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Wonona Zaijian

by Jacqueline M. Newman

Personal Perspectives

Summer Volume: 2008 Issue: 15(2) page(s): 6

With sadness, this issue reports the passing of Wonona Wong Chang. This unique, charming, culinary genius, and absolutely wonderful Indonesian-Chinese lady served as test kitchen director, associate editor, friend, and expert on things artistic and Chinese. Quiet and efficient and unbelievably effective, she advised, wrote cookbooks, and worked with her husband and others to initiate the Institute for the Advancement of the Science and Art of Chinese Cuisine (ISACC), the sponsors of this magazine.

With Irving Beilin Chang, and others who were more tasters then testers, Wonona worked on a phenomenally detailed and delicious cookery book titled: The Encyclopedia of Chinese Food and Cooking. She also worked on many other books, articles, lectures, and behind the scenes events. In all of them, she shared her expertise in things culinary and her phenomenal sense of taste. Years after we met, I learned she had attended a school on whose board I had served long after she was a student there. It was the Hong Kong True Light School. She told me they stimulated her artistic endeavors, including things culinary.

The youngest of four children, Wonona celebrated her eighty-fourth birthday last year, fifty-seven years after she came to the United States in 1950. Once here, she attended Westminster Choir College in Princeton, New Jersey. In the United States and in Hong Kong, and probably in Indonesia, too, Wonona did many things. She sang solo and in concerts at both schools sharing her terrific voice and delightful personality. She also recorded an album titled 'Chinese Art Songs' with one of her very dear friends, Anna Mi Lee; it is an outstanding album!

In 1970, Wonona collaborated with husband and two friends and published their first cookbook, the Encyclopedia mentioned above. In 1973, she and they published another called: Northern Chinese Cookbook. In 1986, there was yet another on a topic just becoming well known in the United States. That book was titled: Chinese Dessert, Dim Sum & Snack Cookbook. Each of these books were, in many ways, ahead of their time. They were successful and taught many different and delicious tastes and techniques about fine Chinese food. Wonona also published many articles including those in Flavor and Fortune. She gave many lectures, taught many classes, and shared many delicious Chinese recipes and dishes with ever so many people.

Wonona spoke about and wrote about Chinese food and published Chinese cookery books long before foods of this fantastic cuisine really became popular in the United States. She taught the joys of making, tasting, and savoring fine Chinese food. She educated many about usual and unusual Chinese recipes, their origins, and their techniques. Wonona’s sense of art, taste, and culture were phenomenal, and I was one of hundreds if not thousands that benefitted from the talents she so generously shared. She was a treasured teacher and a terrific lady; and the legions who benefitted from her books and her background will long remember her, and miss her. Wonona was a great cook, a great teacher, and a terrific lady. Joining her husband, children, and grandchildren, together we say ‘Wonona zaijian, peace be with you.’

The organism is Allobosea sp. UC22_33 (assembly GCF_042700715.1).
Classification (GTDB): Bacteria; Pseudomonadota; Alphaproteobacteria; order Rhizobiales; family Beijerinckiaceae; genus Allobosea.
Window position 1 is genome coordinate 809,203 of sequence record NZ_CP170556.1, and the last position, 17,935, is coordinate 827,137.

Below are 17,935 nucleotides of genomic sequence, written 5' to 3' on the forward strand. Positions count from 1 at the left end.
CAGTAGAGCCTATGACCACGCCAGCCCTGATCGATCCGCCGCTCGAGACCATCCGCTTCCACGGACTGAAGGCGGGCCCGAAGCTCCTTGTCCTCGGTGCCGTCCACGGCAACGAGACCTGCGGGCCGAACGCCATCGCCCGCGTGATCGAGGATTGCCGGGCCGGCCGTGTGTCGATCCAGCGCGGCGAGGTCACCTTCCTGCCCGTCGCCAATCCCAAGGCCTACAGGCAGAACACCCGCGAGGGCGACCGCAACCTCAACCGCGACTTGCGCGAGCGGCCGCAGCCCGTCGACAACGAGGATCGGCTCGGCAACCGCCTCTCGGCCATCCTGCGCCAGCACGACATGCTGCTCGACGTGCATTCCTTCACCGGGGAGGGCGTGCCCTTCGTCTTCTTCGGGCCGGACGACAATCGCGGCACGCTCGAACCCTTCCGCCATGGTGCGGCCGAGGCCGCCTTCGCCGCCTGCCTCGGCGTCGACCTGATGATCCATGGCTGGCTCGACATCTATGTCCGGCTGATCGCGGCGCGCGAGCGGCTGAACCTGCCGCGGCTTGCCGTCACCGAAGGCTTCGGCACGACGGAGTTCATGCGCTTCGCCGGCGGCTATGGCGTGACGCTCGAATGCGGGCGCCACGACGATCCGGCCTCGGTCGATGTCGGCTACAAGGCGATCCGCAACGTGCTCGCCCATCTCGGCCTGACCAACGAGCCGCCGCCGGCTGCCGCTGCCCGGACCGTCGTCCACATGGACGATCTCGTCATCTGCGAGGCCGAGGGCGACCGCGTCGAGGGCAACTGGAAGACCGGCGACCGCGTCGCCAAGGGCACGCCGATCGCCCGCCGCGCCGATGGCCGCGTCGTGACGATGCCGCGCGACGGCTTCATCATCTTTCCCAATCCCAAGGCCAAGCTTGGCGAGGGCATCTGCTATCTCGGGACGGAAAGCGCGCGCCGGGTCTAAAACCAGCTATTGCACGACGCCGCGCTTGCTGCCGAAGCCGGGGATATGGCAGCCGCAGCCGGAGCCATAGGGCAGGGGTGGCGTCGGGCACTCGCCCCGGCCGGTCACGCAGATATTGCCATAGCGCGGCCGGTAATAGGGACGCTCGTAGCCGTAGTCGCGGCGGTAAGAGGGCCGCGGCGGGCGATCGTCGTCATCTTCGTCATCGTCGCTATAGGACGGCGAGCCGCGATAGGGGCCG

This magazine’s Assistant Editor remembers meeting Wonona for the first time at a lunch room buffet at Queens College at the 1994 conference called the Chinese Cuisine and the American Palate, was sponsored in part by this magazine. He says that he, “Harley Spiller from Buffalo, wanted to meet the many luminaries in the world of Chinese cuisine who were there.” He recounts remembering this elegant lady jumping in beside him saying “Hello, I’m Wonona Chang, who are you and where do you come from?” Following her lead, he inquires where she came from, and she replies “Medan.” He could think of nothing to say except “I came from there two days ago” (and he actually had).

Telling us she sensed his inability to offer another word, she immediately said, “Oh don’t worry, I know Medan is a scruffy city.” He remembers that in a flash they were chatting about things Indonesian. He found her both kind and brilliant and more than that. He always knew that Wonona was there to help if he had a question. He said, “Her willingness to help those known and unknown was a central feature to this real ‘lady’ that I and others knew," and she did. "I know many will miss her very much.”

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